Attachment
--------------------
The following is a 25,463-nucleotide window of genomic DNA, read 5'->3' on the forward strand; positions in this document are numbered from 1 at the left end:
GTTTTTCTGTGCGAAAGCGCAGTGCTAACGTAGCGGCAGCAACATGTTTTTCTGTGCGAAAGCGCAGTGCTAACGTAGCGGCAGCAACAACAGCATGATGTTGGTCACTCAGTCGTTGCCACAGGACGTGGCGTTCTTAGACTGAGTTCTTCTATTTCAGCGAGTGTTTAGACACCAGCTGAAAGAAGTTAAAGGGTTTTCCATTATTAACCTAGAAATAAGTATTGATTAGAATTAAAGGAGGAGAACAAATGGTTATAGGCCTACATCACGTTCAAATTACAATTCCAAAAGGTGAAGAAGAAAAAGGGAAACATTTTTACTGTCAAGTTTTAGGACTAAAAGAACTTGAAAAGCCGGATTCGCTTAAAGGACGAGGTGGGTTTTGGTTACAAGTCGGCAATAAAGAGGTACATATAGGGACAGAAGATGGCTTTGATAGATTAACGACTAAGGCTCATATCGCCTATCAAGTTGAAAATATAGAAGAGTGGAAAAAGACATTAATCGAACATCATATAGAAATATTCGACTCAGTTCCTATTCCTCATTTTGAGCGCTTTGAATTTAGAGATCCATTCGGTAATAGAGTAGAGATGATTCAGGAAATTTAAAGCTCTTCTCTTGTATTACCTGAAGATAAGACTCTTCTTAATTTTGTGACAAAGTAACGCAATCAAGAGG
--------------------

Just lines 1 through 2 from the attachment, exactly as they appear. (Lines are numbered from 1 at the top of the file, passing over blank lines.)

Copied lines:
The following is a 25,463-nucleotide window of genomic DNA, read 5'->3' on the forward strand; positions in this document are numbered from 1 at the left end:
GTTTTTCTGTGCGAAAGCGCAGTGCTAACGTAGCGGCAGCAACATGTTTTTCTGTGCGAAAGCGCAGTGCTAACGTAGCGGCAGCAACAACAGCATGATGTTGGTCACTCAGTCGTTGCCACAGGACGTGGCGTTCTTAGACTGAGTTCTTCTATTTCAGCGAGTGTTTAGACACCAGCTGAAAGAAGTTAAAGGGTTTTCCATTATTAACCTAGAAATAAGTATTGATTAGAATTAAAGGAGGAGAACAAATGGTTATAGGCCTACATCACGTTCAAATTACAATTCCAAAAGGTGAAGAAGAAAAAGGGAAACATTTTTACTGTCAAGTTTTAGGACTAAAAGAACTTGAAAAGCCGGATTCGCTTAAAGGACGAGGTGGGTTTTGGTTACAAGTCGGCAATAAAGAGGTACATATAGGGACAGAAGATGGCTTTGATAGATTAACGACTAAGGCTCATATCGCCTATCAAGTTGAAAATATAGAAGAGTGGAAAAAGACATTAATCGAACATCATATAGAAATATTCGACTCAGTTCCTATTCCTCATTTTGAGCGCTTTGAATTTAGAGATCCATTCGGTAATAGAGTAGAGATGATTCAGGAAATTTAAAGCTCTTCTCTTGTATTACCTGAAGATAAGACTCTTCTTAATTTTGTGACAAAGTAACGCAATCAAGAGG